French presidential election candidate for the right-wing Les Republicains (LR) party Francois Fillon waves on March 2, 2017 during a public rally in Nimes, southern France. / AFP PHOTO / PASCAL GUYOT
Embattled French presidential candidate Francois Fillon suffered a new setback Friday as his spokesman quit, while veteran conservative Alain Juppe stood ready to replace him in the race.
Spokesman Thierry Solere posted on Twitter that he was leaving Fillon’s campaign, the latest sign that the candidate’s support is crumbling over an expenses scandal.
Pressure has been building on Fillon since the former prime minister, who turns 63 on Saturday, revealed this week that he will be charged later this month over allegations he paid his wife Penelope hundreds of thousands of euros for fake parliamentary jobs.
The 71-year-old Juppe, also an ex-premier and a one-time foreign minister, was beaten by Fillon in the conservative primary in November after beginning the contest as a clear favourite.
Juppe has kept a low profile since. Far-right candidate Marine Le Pen has taken the lead in opinion polls and centrist Emmanuel Macron has also benefited from Fillon’s woes.
– Juppe sets conditions –
With the March 17 deadline for the collection of signatures necessary to launch a candidacy fast approaching ahead of the first round of the election on April 23, a member of Juppe’s entourage told AFP that the veteran was prepared to take over.
Juppe “will not refuse if all the conditions are met — Francois Fillon has to take the decision to pull out himself and the rightwing and centre camps… have to be united behind him”, the unnamed source said.
One opinion poll Friday showed that were Juppe to step into the presidential race he would go straight into the lead.
Juppe would have 26.5 percent of votes, giving him a narrow lead over Macron on 25 percent, while Le Pen would slip to third place on 24 percent, according to the Odoxa-Dentsu Consulting poll of 943 people.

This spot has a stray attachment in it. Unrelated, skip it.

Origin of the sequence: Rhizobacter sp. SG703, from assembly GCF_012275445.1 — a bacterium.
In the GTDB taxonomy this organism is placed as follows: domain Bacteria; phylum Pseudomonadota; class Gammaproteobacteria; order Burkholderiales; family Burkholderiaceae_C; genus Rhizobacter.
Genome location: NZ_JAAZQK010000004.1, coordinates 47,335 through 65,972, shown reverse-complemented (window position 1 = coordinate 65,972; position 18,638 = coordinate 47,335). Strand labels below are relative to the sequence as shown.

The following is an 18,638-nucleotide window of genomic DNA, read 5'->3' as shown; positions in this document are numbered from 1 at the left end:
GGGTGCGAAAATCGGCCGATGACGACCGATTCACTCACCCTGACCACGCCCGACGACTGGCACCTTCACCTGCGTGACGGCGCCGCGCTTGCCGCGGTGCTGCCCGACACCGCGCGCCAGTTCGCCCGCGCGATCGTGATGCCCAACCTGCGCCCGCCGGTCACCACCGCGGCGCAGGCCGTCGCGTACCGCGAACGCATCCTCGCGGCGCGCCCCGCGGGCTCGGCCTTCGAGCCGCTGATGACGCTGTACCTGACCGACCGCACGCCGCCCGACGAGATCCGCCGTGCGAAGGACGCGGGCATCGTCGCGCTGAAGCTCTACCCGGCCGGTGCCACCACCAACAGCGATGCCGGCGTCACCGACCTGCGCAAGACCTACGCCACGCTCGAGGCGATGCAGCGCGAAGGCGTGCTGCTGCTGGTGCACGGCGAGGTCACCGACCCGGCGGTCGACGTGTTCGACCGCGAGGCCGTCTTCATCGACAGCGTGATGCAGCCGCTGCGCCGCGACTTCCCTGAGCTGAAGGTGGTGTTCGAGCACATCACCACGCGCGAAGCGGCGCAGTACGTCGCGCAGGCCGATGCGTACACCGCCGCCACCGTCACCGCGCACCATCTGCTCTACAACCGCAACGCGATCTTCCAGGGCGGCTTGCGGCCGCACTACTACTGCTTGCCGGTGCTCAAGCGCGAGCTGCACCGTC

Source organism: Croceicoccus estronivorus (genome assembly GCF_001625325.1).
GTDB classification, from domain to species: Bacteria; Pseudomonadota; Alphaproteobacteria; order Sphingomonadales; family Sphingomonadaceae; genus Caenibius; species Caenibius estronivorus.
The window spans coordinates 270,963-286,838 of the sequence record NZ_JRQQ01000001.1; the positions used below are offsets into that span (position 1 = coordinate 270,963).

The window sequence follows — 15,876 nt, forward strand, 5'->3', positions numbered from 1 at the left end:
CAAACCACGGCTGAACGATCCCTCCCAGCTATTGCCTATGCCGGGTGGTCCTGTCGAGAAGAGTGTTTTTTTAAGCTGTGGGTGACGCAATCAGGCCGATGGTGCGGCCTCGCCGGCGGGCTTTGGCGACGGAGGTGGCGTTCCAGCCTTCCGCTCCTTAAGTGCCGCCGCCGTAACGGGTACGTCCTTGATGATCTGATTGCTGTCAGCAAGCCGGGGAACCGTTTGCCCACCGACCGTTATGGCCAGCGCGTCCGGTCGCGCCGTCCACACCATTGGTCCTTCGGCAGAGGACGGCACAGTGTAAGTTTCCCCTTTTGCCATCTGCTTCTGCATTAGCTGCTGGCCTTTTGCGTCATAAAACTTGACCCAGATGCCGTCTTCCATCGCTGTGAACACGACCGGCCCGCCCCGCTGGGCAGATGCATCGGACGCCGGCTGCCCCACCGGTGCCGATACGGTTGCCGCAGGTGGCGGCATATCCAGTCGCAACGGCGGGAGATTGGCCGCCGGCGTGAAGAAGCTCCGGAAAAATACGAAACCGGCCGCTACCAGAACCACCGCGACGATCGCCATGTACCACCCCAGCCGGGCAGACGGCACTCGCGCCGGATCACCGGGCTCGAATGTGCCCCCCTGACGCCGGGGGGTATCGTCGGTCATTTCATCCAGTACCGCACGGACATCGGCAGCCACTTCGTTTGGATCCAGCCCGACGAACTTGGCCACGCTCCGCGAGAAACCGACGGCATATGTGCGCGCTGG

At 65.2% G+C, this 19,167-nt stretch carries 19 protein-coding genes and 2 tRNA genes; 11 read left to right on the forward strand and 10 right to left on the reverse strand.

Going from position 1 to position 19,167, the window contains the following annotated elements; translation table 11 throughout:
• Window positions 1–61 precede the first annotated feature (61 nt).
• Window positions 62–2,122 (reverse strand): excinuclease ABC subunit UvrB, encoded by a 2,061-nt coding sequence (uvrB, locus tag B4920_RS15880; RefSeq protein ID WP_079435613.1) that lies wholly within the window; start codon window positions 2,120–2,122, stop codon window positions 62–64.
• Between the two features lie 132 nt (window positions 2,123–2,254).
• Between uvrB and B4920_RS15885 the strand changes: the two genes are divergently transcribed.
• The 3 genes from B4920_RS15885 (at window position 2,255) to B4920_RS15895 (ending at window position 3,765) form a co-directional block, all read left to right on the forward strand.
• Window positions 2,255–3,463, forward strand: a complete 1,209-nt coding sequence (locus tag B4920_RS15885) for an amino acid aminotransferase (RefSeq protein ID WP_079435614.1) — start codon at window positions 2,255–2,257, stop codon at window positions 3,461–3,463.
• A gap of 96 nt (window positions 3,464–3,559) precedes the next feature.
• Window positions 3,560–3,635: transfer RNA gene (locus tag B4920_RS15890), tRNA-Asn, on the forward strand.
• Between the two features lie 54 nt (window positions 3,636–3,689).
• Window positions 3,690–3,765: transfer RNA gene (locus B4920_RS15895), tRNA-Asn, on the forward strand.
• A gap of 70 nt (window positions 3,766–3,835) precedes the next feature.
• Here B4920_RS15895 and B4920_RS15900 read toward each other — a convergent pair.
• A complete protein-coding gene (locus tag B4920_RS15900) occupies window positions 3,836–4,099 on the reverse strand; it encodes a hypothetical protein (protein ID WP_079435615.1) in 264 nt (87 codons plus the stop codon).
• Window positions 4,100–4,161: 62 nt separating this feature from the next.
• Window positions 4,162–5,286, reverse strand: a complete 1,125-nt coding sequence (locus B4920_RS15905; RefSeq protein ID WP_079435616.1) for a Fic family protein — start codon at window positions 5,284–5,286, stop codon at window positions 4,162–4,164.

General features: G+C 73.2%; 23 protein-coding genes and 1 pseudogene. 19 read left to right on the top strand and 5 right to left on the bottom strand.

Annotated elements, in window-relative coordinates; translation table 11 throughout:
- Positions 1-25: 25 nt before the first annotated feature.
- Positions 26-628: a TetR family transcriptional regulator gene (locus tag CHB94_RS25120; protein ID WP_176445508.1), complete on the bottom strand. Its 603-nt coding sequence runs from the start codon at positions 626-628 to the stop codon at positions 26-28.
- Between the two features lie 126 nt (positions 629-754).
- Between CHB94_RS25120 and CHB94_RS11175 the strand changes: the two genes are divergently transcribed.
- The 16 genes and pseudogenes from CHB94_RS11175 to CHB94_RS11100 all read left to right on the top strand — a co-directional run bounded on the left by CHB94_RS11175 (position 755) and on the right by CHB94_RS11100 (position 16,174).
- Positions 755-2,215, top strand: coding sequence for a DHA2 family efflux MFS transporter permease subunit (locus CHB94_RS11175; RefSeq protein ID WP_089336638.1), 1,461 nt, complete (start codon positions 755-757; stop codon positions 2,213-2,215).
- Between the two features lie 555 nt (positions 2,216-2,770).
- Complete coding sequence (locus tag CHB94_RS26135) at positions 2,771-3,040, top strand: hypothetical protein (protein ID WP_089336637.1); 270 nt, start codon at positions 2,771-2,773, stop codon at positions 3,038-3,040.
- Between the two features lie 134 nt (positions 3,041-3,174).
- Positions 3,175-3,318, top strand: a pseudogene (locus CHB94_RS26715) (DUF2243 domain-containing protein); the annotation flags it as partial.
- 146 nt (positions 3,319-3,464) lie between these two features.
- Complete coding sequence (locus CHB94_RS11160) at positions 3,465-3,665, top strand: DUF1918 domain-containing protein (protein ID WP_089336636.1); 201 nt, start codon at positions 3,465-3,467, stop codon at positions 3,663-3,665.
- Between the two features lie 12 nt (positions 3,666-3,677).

Meanwhile former rightwing president Nicolas Sarkozy was holding talks with senior conservative figures on Friday, reportedly as he pondered throwing his support behind Juppe.
Since his defeat in the primary, Juppe — who is viewed as more centrist than Fillon — has stayed out of the fray in the southwest city of Bordeaux where he is mayor.
Police raided the Fillons’ Paris residence on Thursday searching for further evidence for the investigation, adding to pressure on the candidate to step aside.
Solere’s resignation meant he joined a list of defectors who include two deputy directors, the campaign treasurer and foreign affairs point man Bruno Le Maire.
Le Pen, campaigning on an anti-immigration and anti-EU platform, has for months been forecast to reach the second round of an election influenced by the same populist themes that propelled Donald Trump to power in the United States and led British voters to opt to leave the European Union.
Polls currently show however that Le Pen will be beaten in the decisive runoff on May 7 by either the fast-rising Macron or the conservative candidate.
– The right’s fear –
The fear for the right is that Fillon will fail to reach the runoff.
Fillon has hit out at the justice system, claiming he was the victim of a “political assassination” over the fake jobs allegations that were first made by the Canard Enchaine newspaper.
Investigators are probing what work Fillon’s wife Penelope actually performed for her pay. He insists she has “always” assisted him during his long political career and has strongly denied any wrongdoing.
A source close to Juppe told Le Parisien newspaper on Friday that the veteran politician “felt ill” when he heard Fillon questioning the impartiality of judges.
Socialist President Francois Hollande made a similar criticism this week, telling Fillon that being a presidential candidate did not give him the right to “cast suspicion on the work of the police and judges”.